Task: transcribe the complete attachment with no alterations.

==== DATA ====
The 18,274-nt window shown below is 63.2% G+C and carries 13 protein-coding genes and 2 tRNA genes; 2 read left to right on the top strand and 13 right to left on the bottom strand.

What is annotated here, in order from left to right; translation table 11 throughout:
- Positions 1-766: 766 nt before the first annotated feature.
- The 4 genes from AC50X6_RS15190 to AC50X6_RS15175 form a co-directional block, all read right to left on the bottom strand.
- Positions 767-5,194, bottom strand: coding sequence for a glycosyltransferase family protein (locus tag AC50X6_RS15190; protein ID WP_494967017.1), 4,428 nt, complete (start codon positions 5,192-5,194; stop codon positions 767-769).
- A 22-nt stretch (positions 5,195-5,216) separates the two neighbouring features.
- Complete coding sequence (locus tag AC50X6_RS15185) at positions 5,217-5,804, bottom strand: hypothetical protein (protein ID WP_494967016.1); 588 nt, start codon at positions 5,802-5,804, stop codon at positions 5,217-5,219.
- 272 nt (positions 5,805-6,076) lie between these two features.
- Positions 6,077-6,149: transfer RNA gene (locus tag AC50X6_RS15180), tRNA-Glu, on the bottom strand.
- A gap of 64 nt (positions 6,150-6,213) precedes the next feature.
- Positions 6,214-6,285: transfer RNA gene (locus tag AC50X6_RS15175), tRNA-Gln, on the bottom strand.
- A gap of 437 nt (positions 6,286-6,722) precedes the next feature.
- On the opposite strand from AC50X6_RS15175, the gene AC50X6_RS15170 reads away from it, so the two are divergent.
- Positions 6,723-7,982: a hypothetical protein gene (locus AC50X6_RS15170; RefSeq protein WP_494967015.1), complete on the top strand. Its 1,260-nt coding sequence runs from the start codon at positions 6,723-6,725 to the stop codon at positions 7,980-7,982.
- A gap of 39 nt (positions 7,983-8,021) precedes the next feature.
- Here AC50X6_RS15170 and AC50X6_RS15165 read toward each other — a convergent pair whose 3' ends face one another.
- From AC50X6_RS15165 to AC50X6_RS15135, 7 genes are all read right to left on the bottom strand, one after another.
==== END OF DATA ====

The 18,274-nt window shown below is 63.2% G+C and carries 13 protein-coding genes and 2 tRNA genes; 2 read left to right on the top strand and 13 right to left on the bottom strand.

What is annotated here, in order from left to right; translation table 11 throughout:
- Positions 1-766: 766 nt before the first annotated feature.
- The 4 genes from AC50X6_RS15190 to AC50X6_RS15175 form a co-directional block, all read right to left on the bottom strand.
- Positions 767-5,194, bottom strand: coding sequence for a glycosyltransferase family protein (locus tag AC50X6_RS15190; protein ID WP_494967017.1), 4,428 nt, complete (start codon positions 5,192-5,194; stop codon positions 767-769).
- A 22-nt stretch (positions 5,195-5,216) separates the two neighbouring features.
- Complete coding sequence (locus tag AC50X6_RS15185) at positions 5,217-5,804, bottom strand: hypothetical protein (protein ID WP_494967016.1); 588 nt, start codon at positions 5,802-5,804, stop codon at positions 5,217-5,219.
- 272 nt (positions 5,805-6,076) lie between these two features.
- Positions 6,077-6,149: transfer RNA gene (locus tag AC50X6_RS15180), tRNA-Glu, on the bottom strand.
- A gap of 64 nt (positions 6,150-6,213) precedes the next feature.
- Positions 6,214-6,285: transfer RNA gene (locus tag AC50X6_RS15175), tRNA-Gln, on the bottom strand.
- A gap of 437 nt (positions 6,286-6,722) precedes the next feature.
- On the opposite strand from AC50X6_RS15175, the gene AC50X6_RS15170 reads away from it, so the two are divergent.
- Positions 6,723-7,982: a hypothetical protein gene (locus AC50X6_RS15170; RefSeq protein WP_494967015.1), complete on the top strand. Its 1,260-nt coding sequence runs from the start codon at positions 6,723-6,725 to the stop codon at positions 7,980-7,982.
- A gap of 39 nt (positions 7,983-8,021) precedes the next feature.
- Here AC50X6_RS15170 and AC50X6_RS15165 read toward each other — a convergent pair whose 3' ends face one another.
- From AC50X6_RS15165 to AC50X6_RS15135, 7 genes are all read right to left on the bottom strand, one after another.